Obstructive Lung Diseases |

Mixed Dust Pneumoconiosis - Not in the Usual Setting FREE TO VIEW

Sunil Vallurupalli, MBBS; Uma Edupuganti, MBBS
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Maimonides Medical Center, Brooklyn, NY

Chest. 2013;144(4_MeetingAbstracts):661A. doi:10.1378/chest.1702131
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SESSION TITLE: Interstitial Lung Disease Case Report Posters I

SESSION TYPE: Affiliate Case Report Poster

PRESENTED ON: Tuesday, October 29, 2013 at 01:30 PM - 02:30 PM

INTRODUCTION: Pneumoconioses are a group of interstitial lung diseases caused by inhalation of certain dusts and the lung tissue’s reaction to the dust.Usually associated with occupational exposure. We describe a case of mixed dust pneumoconiosis in an elderly woman with no history of exposure to any dust.

CASE PRESENTATION: 68 year old female presented with worsening shortness of breath for two months. She has had shortness of breath on exertion for 8 years associated with nonproductive cough.She denied occupational or environmental exposures but she used firewood for cooking for 30 years. She recently migrated to the United States from Pakistan. Her CXR and chest CT scan showed multiple bilateral pulmonary nodules in a perilymphatic distribution associated with hilar and mediastinal lymphadenopathy. Bronchoscopy revealed extensive anthracotic pigmentation of the tracheobronchial mucosa but transbronchial biopsy was inconclusive. She then had a video assisted thoracoscopic biopsy and the pathology revealed anthracotic pigment laden macrophages and negatively birifringent needles consistent with mixed dust fibrosis.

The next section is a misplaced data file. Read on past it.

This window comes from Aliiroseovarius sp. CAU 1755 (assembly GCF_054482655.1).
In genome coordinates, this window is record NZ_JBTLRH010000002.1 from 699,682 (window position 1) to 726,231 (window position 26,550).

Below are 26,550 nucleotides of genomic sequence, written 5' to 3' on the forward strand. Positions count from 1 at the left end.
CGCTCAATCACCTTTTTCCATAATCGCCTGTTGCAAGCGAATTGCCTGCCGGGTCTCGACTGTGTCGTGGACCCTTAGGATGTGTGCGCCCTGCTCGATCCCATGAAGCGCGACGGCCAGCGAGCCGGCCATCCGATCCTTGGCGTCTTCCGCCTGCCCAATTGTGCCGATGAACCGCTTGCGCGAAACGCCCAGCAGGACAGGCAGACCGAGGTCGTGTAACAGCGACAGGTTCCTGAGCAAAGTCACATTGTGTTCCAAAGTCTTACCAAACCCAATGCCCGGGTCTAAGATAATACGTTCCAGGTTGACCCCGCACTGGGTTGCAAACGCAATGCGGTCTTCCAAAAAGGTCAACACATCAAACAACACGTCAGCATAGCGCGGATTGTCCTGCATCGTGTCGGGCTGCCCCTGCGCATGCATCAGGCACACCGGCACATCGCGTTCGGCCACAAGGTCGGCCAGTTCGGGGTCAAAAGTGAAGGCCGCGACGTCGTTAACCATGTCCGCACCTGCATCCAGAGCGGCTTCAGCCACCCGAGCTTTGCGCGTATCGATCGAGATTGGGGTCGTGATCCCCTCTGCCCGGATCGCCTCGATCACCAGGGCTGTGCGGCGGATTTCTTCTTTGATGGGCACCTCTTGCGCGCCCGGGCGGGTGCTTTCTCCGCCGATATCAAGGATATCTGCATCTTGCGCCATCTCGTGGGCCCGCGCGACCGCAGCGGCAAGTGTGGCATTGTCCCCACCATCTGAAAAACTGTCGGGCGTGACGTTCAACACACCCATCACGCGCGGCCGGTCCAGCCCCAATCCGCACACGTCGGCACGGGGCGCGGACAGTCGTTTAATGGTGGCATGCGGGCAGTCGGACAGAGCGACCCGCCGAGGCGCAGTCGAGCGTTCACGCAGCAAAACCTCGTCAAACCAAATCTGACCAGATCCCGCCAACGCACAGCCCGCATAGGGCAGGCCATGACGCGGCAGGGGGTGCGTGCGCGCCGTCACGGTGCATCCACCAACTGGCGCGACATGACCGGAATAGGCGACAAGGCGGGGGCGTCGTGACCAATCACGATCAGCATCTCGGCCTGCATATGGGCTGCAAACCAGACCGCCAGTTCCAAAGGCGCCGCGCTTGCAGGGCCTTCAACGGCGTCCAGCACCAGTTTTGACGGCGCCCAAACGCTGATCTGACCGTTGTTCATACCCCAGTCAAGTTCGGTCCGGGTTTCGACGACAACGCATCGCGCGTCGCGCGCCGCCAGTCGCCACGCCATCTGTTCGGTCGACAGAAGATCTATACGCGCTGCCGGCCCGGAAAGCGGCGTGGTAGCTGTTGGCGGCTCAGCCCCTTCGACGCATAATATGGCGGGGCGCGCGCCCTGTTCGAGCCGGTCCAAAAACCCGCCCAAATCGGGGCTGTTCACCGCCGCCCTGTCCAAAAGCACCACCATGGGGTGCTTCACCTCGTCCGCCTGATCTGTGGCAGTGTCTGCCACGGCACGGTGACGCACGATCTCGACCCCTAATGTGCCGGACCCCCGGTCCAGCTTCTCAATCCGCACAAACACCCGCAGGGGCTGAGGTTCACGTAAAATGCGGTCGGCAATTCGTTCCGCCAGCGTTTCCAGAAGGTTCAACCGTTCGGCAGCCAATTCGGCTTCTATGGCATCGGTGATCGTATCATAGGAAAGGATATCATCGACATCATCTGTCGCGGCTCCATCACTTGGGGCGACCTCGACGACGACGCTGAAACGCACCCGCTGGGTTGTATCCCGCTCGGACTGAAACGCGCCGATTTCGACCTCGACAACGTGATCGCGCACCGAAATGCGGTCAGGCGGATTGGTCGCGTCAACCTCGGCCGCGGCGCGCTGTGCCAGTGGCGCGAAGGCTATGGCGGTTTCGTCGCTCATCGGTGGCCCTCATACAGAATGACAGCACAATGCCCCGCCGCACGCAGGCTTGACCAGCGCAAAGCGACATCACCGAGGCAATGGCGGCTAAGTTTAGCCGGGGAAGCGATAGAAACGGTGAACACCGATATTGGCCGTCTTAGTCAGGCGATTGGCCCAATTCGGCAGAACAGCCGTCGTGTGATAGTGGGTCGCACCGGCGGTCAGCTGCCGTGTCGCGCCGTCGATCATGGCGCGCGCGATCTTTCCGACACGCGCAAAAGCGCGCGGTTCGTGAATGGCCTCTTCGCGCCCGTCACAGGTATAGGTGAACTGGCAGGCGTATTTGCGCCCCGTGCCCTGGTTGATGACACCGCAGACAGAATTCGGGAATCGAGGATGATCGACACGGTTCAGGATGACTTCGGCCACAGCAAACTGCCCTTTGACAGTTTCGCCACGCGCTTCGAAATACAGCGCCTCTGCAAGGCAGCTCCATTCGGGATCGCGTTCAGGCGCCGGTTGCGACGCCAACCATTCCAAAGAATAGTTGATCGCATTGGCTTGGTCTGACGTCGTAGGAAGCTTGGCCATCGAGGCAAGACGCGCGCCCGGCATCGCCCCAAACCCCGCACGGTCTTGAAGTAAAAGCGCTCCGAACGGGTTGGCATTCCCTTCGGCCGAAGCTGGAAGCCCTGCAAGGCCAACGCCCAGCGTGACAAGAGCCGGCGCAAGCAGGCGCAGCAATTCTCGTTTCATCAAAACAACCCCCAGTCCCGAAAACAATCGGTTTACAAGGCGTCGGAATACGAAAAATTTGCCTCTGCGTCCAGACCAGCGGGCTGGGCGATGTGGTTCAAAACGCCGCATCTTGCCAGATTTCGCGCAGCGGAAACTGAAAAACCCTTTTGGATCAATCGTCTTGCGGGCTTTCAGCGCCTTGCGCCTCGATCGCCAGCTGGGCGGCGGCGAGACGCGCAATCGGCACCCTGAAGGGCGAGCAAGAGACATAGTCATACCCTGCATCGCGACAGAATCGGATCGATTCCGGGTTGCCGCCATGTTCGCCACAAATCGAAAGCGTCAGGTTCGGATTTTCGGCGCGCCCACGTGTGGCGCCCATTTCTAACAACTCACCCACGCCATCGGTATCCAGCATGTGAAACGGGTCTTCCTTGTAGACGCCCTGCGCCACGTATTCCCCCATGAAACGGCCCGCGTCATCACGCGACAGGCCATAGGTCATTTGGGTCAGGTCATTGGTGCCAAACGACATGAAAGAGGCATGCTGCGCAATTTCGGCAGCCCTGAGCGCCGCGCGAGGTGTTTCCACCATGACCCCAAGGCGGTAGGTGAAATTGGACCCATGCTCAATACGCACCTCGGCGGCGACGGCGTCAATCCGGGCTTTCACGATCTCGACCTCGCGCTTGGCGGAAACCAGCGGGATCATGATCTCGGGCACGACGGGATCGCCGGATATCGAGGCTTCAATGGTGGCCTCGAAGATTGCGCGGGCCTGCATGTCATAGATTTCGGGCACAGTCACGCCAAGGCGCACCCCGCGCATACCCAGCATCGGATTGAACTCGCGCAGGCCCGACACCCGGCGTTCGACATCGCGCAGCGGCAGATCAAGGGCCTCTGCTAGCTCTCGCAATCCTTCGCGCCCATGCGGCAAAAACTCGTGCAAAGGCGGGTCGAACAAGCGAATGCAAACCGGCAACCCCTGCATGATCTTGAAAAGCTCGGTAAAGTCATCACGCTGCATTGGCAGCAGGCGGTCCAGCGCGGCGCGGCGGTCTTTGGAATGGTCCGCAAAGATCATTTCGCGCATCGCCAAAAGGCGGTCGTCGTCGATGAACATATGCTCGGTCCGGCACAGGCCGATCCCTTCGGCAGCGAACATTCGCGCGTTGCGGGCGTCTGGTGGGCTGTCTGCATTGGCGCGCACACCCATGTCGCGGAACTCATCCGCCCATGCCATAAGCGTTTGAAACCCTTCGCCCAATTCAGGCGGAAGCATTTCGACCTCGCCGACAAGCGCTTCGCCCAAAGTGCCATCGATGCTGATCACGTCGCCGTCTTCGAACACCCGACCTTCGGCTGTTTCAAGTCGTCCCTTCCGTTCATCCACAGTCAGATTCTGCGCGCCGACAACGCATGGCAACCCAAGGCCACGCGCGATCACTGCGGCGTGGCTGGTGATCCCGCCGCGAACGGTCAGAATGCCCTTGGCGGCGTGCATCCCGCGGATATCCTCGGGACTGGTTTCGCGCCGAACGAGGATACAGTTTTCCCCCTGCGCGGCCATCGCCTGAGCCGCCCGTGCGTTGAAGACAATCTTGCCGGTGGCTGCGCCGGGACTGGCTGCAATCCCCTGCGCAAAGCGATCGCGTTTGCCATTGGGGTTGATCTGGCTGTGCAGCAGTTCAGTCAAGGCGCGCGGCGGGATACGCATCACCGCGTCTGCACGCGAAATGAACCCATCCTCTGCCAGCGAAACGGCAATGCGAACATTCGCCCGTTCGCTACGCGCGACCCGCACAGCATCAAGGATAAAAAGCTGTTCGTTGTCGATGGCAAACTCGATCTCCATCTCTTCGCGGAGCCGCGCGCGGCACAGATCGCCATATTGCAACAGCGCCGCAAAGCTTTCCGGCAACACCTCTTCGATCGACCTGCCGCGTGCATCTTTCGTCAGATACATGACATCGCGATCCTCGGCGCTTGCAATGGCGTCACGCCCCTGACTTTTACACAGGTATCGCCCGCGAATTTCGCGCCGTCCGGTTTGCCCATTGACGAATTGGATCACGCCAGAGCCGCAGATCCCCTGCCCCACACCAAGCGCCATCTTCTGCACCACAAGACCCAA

DISCUSSION: Mixed dust pneumoconiosis was recognized among women using biomass fuels for cooking in Africa. The term “Transkei Lung” was coined by early researchers who found this condition was prevalent in the Transkei region of Africa; while others have used the term “Hut lung” for this condition. Biomass combustion releases smoke that contains particulate matter1. Evidence suggests exposure to high levels of particulate matter causes lung inflammation and chronic bronchitis2. Clinical manifestations are nonspecific and range from asymptomatic3 in early disease to dyspnea , cough, cyanosis and inspiratory crackles on auscultation. This suggests that early disease can be masked by the lack of or nonspecific nature of symptoms. Radiologic findings are nonspecific and include reticulonodular opacities, mediastinal and hilar lymphadenopathy. Characteristic findings reported on bronchoscopy and bronchoalveolar lavage include anthracotic pigmentation of bronchi and carbon laden macrophages on Bal Lung histopathology obtained by transbronchial or open lung biopsy is the gold standard for the diagnosis of hut lung.

CONCLUSIONS: Our case demonstrates that while evaluating women from rural areas of developing countries with nonspecific pulmonary symptoms and radiographic abnormalities, mixed dust pneumoconiosis should be considered and detailed work, personal history should be obtained. While clinical manifestations and radiologic findings are nonspecific, lung histopathology either transbronchial or open lung biopsy is diagnostic and will often preclude unnecessary treatments.

Reference #1: Boman et al. Scand J Work Environ Health 29(4):251-260

Reference #2: Albalak et al.Thorax 54(11):1004-1008

Reference #3: Grobbelaar et al.Thorax 1991; 46:334-340

DISCLOSURE: The following authors have nothing to disclose: Sunil Vallurupalli, Uma Edupuganti

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